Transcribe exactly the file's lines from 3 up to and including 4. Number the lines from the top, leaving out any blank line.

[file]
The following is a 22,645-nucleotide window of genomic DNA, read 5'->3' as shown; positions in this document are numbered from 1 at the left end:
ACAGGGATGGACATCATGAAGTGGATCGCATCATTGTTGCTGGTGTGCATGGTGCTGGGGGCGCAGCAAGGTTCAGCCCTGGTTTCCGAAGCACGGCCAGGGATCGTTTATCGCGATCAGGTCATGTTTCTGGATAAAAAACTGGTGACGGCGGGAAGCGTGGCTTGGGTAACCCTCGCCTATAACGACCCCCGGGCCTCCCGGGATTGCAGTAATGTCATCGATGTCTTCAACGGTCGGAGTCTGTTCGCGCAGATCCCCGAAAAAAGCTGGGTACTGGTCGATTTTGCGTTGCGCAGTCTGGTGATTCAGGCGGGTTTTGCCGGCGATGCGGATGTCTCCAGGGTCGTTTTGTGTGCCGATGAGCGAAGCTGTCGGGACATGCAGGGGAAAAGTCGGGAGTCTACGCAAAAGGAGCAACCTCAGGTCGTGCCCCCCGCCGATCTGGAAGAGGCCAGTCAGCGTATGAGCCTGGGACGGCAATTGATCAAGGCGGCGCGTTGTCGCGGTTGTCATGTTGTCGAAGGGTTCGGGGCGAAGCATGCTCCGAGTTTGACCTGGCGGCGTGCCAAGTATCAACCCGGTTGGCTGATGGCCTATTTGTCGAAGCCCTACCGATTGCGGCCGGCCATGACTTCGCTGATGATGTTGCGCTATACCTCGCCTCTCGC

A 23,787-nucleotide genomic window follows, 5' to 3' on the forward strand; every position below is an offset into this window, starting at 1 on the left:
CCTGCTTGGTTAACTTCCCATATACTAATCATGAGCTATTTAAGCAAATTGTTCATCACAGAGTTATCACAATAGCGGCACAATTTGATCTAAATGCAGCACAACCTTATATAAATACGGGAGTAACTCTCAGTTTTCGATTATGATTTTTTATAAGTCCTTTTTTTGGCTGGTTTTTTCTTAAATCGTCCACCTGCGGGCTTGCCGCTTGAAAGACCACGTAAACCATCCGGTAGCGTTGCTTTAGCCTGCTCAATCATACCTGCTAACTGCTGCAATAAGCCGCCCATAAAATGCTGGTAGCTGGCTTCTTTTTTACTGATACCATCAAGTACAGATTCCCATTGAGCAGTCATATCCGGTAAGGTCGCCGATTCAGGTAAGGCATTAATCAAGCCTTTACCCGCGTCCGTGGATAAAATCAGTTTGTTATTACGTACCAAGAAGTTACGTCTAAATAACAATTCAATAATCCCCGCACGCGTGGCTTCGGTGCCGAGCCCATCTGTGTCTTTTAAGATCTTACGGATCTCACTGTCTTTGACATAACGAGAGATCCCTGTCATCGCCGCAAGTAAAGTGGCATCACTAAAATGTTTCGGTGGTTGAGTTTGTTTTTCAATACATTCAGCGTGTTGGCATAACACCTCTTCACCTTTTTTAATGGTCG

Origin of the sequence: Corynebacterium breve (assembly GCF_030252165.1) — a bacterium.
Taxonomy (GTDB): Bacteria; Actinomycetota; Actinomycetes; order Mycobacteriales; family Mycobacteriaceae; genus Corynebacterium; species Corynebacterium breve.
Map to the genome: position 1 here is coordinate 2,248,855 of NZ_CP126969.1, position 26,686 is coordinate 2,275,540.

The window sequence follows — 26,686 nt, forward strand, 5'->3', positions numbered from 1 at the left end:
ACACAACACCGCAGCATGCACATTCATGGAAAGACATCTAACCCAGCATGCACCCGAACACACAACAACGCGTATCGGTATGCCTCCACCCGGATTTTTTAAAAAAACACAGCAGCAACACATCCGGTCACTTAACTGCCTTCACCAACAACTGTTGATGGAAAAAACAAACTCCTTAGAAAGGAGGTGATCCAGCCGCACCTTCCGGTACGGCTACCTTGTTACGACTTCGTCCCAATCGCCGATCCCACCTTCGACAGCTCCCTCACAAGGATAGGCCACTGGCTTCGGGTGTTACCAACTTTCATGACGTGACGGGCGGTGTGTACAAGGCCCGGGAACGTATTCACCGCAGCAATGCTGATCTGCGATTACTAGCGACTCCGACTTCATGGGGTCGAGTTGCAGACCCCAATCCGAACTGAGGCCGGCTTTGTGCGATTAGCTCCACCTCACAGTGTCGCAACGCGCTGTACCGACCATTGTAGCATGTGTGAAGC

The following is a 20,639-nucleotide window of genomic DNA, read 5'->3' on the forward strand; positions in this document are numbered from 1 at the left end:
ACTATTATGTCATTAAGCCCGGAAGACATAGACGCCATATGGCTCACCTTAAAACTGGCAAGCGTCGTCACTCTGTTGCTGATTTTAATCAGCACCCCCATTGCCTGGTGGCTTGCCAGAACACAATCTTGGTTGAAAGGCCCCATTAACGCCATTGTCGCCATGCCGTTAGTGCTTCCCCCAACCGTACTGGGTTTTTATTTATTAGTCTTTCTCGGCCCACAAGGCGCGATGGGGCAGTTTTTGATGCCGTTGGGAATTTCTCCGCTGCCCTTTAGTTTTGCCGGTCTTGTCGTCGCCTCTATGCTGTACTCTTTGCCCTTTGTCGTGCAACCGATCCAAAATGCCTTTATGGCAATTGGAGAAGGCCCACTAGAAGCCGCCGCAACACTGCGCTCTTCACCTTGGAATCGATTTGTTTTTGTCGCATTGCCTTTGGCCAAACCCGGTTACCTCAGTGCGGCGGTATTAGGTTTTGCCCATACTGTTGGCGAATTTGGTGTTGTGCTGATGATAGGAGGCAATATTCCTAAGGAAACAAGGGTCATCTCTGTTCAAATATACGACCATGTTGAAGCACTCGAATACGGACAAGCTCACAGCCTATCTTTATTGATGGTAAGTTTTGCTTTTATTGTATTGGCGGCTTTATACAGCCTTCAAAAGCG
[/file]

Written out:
A 23,787-nucleotide genomic window follows, 5' to 3' on the forward strand; every position below is an offset into this window, starting at 1 on the left:
CCTGCTTGGTTAACTTCCCATATACTAATCATGAGCTATTTAAGCAAATTGTTCATCACAGAGTTATCACAATAGCGGCACAATTTGATCTAAATGCAGCACAACCTTATATAAATACGGGAGTAACTCTCAGTTTTCGATTATGATTTTTTATAAGTCCTTTTTTTGGCTGGTTTTTTCTTAAATCGTCCACCTGCGGGCTTGCCGCTTGAAAGACCACGTAAACCATCCGGTAGCGTTGCTTTAGCCTGCTCAATCATACCTGCTAACTGCTGCAATAAGCCGCCCATAAAATGCTGGTAGCTGGCTTCTTTTTTACTGATACCATCAAGTACAGATTCCCATTGAGCAGTCATATCCGGTAAGGTCGCCGATTCAGGTAAGGCATTAATCAAGCCTTTACCCGCGTCCGTGGATAAAATCAGTTTGTTATTACGTACCAAGAAGTTACGTCTAAATAACAATTCAATAATCCCCGCACGCGTGGCTTCGGTGCCGAGCCCATCTGTGTCTTTTAAGATCTTACGGATCTCACTGTCTTTGACATAACGAGAGATCCCTGTCATCGCCGCAAGTAAAGTGGCATCACTAAAATGTTTCGGTGGTTGAGTTTGTTTTTCAATACATTCAGCGTGTTGGCATAACACCTCTTCACCTTTTTTAATGGTCG